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The importance of attending, interacting and engaging with your lectures

Posted on: August 25, 2021

When I first went to university, I enjoyed the freedom of no longer being required to be at lectures or even (for some courses) tutorials. That meant I could borrow notes from friends who had attended, while I worked in the library to meet assessment deadlines, caught up on sleep, or socialised in the student union. In the beginning, this seemed an economical study strategy, but even though I read the lecture notes of classmates and course readings, I found it hard to make meaning from them, since I had missed the actual experience of being present in the lectures or tutorial discussions. It’s during these kinds of exchanges that, I later realized, ideas and information might be expressed that could trigger new developments in my own thinking.  When it dawned on me that I was in danger of becoming irreversibly disengaged from my studies, I set about rebooting my involvement through more regular class attendance and involvement in tutorial discussions.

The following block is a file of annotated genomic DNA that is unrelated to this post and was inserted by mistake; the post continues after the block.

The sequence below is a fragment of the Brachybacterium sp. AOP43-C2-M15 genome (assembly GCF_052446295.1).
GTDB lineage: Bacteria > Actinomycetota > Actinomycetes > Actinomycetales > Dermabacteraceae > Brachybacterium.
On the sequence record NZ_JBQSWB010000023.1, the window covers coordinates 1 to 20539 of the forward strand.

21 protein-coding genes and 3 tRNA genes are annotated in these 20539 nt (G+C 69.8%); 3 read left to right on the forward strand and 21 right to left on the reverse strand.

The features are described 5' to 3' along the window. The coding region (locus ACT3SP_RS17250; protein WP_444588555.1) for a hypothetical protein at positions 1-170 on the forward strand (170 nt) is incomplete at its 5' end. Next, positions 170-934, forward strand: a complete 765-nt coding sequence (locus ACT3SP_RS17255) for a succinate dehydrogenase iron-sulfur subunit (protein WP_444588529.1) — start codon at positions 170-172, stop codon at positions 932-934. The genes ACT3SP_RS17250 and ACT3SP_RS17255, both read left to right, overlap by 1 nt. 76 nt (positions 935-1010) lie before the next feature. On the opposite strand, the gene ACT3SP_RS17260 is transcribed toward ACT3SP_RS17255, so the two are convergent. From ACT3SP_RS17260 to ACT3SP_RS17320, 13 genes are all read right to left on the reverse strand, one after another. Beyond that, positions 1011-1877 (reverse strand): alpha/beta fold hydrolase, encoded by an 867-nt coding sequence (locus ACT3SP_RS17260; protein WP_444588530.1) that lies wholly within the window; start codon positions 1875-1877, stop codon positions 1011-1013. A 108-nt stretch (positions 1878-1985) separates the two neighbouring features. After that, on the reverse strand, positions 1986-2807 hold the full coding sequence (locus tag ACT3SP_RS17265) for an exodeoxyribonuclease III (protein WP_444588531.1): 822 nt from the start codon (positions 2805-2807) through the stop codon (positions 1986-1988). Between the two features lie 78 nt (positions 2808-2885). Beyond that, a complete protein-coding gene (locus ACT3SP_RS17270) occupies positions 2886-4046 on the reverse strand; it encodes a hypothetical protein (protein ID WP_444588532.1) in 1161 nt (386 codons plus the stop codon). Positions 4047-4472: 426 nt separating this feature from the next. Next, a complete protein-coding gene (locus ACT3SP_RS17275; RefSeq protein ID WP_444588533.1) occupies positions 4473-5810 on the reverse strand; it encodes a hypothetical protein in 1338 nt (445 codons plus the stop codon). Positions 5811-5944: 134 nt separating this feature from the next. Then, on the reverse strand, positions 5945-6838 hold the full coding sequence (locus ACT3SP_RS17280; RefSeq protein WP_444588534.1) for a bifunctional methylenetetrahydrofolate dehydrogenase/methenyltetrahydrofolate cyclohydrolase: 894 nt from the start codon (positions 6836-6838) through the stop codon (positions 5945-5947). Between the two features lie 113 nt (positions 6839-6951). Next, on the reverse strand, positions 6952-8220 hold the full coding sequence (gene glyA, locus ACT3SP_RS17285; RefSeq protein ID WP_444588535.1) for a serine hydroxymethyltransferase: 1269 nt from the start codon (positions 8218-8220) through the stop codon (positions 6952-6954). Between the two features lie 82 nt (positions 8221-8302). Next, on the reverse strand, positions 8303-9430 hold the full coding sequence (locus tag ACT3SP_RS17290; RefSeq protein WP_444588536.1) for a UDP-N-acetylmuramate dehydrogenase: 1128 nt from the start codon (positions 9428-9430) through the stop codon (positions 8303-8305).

In mid-2021, after long periods of compulsory online study, I see a similar loss of engagement and willingness to interact by quite a few students in the classes I teach. Although attendance on campus has been possible at my university for all of the last semester, many students choose to view recordings of lectures and zoom tutorials from home or to attend tutorials without turning on their microphones or cameras. Although they may be able to meet the learning outcomes of their courses, I think they are disconnected from the relationships that develop between the teacher and the class, as well as among students. They don’t participate in discussions or take up opportunities to listen and respond to the views of others. This seems to me a real loss, since learning has important social and relational aspects as well as cognitive ones. I wonder, too, with the inevitable future shift towards blended and online courses, about the strategies teachers and students will need to develop to ensure that the key learning components of participation and engagement are not neglected.